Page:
To illustrate both of these points, here is where you can find ever note that is part of the A minor scale on the first 5 frets of the bass:
To begin with, I recommend practicing the patterns in the infographic above. As you get comfortable with them though, the next step is to get creative with finding new ways to play the scales, and extend them beyond the octaves.
Bass lines in minor keys
The most common minor key that songs are written in is A minor. This is because it is an easily accessible scale on bass, piano, and guitar.
The second deepest open string of the bass and the guitar is an A. This makes it easier to write riffs in A, as it feels natural to use the open string as the root note. This makes A minor scale an intuitive scale to write songs in both for bassists and guitarists.
On the piano, the A minor scale is the only minor scale that can be played with just the white keys. Similar to C Major, this makes it a beginner-friendly and common scale to write songs in.
With that said, you will still run into bass lines in all 12 minor keys.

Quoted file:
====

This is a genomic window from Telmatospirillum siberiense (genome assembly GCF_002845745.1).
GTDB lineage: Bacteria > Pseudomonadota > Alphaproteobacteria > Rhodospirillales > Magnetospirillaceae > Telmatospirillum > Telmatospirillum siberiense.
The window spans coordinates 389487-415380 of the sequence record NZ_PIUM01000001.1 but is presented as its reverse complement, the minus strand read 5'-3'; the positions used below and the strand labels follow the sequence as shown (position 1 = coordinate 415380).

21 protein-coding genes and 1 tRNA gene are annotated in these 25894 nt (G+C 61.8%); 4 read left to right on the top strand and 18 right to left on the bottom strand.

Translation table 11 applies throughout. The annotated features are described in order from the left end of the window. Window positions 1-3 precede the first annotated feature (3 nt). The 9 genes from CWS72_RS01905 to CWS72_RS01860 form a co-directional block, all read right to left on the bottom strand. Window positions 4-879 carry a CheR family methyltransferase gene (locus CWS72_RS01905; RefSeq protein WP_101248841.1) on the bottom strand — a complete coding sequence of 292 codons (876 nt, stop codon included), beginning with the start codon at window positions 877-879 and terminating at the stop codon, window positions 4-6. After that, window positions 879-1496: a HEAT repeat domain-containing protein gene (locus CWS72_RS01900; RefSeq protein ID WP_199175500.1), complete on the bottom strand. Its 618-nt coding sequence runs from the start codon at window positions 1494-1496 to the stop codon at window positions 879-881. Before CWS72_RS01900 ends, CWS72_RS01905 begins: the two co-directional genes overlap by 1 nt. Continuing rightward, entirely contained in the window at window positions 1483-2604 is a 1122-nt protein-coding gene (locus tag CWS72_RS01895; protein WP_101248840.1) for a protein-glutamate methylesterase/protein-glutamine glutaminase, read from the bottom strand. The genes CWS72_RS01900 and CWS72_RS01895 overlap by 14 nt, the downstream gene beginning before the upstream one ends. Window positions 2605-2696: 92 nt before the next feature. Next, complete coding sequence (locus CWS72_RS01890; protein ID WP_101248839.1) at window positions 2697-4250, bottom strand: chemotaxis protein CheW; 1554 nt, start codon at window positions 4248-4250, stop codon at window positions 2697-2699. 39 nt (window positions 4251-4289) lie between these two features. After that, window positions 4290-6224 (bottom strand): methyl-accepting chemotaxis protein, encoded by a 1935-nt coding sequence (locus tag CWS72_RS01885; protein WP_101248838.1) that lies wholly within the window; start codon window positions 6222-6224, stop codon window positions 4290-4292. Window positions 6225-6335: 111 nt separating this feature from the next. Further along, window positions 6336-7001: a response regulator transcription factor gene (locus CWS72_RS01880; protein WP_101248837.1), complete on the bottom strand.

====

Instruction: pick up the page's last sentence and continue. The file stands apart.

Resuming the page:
You will also run into songs that cover a broad emotional spectrum. The minor key is often thought of as a sad-sounding scale, but this is only a half-truth.
It is true that sad songs are more often than not written in a minor key. Examples of this include Bill Withers` Ain’t No Sunshine. However, major scales can also sound sad, such as in Eric Clapton`s Tears in Heaven.
Furthermore, the minor scale can be used to sound heavy, such as on Iron Maiden`s Fear Of The Dark and Muse`s Hysteria. It can also work well in upbeat party songs like LMFAO`s Party Rock Anthem.
Lastly, for some examples of famous bass lines, here are 10 that are played in minor keys:
|Songs in minor keys
|Money (B Minor)
|Another One Bites The Dust (E Minor)